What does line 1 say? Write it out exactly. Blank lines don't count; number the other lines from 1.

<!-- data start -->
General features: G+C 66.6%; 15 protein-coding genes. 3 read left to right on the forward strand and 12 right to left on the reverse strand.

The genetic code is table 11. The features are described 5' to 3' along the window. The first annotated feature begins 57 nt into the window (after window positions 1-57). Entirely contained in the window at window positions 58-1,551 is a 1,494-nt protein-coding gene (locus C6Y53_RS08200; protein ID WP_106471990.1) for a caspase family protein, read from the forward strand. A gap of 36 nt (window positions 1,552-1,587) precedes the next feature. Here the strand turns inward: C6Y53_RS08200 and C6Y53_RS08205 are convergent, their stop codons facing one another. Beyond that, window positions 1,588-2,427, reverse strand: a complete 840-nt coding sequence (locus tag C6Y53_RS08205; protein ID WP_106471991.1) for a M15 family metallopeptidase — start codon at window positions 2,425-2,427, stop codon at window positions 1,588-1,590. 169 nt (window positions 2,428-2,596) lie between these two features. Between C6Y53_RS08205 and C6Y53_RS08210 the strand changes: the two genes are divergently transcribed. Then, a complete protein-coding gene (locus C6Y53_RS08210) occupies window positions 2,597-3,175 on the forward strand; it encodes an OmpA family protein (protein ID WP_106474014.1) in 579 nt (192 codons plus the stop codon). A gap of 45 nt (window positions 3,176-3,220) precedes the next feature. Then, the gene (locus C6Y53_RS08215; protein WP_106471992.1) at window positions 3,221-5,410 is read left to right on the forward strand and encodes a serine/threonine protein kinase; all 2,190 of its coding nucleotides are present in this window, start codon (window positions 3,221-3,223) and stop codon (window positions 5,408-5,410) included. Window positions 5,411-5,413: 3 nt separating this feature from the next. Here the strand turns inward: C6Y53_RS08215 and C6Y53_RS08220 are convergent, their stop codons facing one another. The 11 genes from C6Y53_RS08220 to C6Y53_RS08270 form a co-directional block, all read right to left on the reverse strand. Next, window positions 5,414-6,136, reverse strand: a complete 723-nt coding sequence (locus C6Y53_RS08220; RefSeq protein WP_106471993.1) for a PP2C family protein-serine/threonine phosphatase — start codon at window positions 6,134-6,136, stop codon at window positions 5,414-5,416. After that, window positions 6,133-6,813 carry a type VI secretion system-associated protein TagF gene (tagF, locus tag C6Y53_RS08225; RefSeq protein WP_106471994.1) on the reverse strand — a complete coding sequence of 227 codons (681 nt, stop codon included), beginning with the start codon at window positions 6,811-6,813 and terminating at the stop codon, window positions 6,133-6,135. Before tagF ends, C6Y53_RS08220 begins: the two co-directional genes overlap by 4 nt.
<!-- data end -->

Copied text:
General features: G+C 66.6%; 15 protein-coding genes. 3 read left to right on the forward strand and 12 right to left on the reverse strand.